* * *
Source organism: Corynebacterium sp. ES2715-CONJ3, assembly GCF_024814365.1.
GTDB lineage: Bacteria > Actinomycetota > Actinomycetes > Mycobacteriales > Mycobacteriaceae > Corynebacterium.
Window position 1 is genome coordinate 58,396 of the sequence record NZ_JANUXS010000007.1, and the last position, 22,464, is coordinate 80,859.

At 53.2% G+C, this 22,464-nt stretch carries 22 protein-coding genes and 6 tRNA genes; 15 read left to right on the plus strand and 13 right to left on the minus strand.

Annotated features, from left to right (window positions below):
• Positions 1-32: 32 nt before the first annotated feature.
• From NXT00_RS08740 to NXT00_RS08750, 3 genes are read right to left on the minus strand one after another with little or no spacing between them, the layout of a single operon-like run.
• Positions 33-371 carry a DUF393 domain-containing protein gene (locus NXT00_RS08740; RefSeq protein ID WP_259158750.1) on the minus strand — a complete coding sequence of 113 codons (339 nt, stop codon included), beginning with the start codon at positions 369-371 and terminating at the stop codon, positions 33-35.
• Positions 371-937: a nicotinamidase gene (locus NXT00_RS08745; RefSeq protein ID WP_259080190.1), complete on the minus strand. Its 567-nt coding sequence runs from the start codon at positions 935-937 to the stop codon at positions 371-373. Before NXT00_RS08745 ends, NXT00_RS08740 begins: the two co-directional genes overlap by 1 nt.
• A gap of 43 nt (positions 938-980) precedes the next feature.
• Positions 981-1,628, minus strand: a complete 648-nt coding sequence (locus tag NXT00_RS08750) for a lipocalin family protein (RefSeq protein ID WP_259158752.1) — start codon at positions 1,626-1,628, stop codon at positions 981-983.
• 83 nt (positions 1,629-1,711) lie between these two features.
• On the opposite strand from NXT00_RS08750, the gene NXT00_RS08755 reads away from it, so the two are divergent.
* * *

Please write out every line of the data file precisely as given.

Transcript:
Source organism: Corynebacterium sp. ES2715-CONJ3, assembly GCF_024814365.1.
GTDB lineage: Bacteria > Actinomycetota > Actinomycetes > Mycobacteriales > Mycobacteriaceae > Corynebacterium.
Window position 1 is genome coordinate 58,396 of the sequence record NZ_JANUXS010000007.1, and the last position, 22,464, is coordinate 80,859.

At 53.2% G+C, this 22,464-nt stretch carries 22 protein-coding genes and 6 tRNA genes; 15 read left to right on the plus strand and 13 right to left on the minus strand.

Annotated features, from left to right (window positions below):
• Positions 1-32: 32 nt before the first annotated feature.
• From NXT00_RS08740 to NXT00_RS08750, 3 genes are read right to left on the minus strand one after another with little or no spacing between them, the layout of a single operon-like run.
• Positions 33-371 carry a DUF393 domain-containing protein gene (locus NXT00_RS08740; RefSeq protein ID WP_259158750.1) on the minus strand — a complete coding sequence of 113 codons (339 nt, stop codon included), beginning with the start codon at positions 369-371 and terminating at the stop codon, positions 33-35.
• Positions 371-937: a nicotinamidase gene (locus NXT00_RS08745; RefSeq protein ID WP_259080190.1), complete on the minus strand. Its 567-nt coding sequence runs from the start codon at positions 935-937 to the stop codon at positions 371-373. Before NXT00_RS08745 ends, NXT00_RS08740 begins: the two co-directional genes overlap by 1 nt.
• A gap of 43 nt (positions 938-980) precedes the next feature.
• Positions 981-1,628, minus strand: a complete 648-nt coding sequence (locus tag NXT00_RS08750) for a lipocalin family protein (RefSeq protein ID WP_259158752.1) — start codon at positions 1,626-1,628, stop codon at positions 981-983.
• 83 nt (positions 1,629-1,711) lie between these two features.
• On the opposite strand from NXT00_RS08750, the gene NXT00_RS08755 reads away from it, so the two are divergent.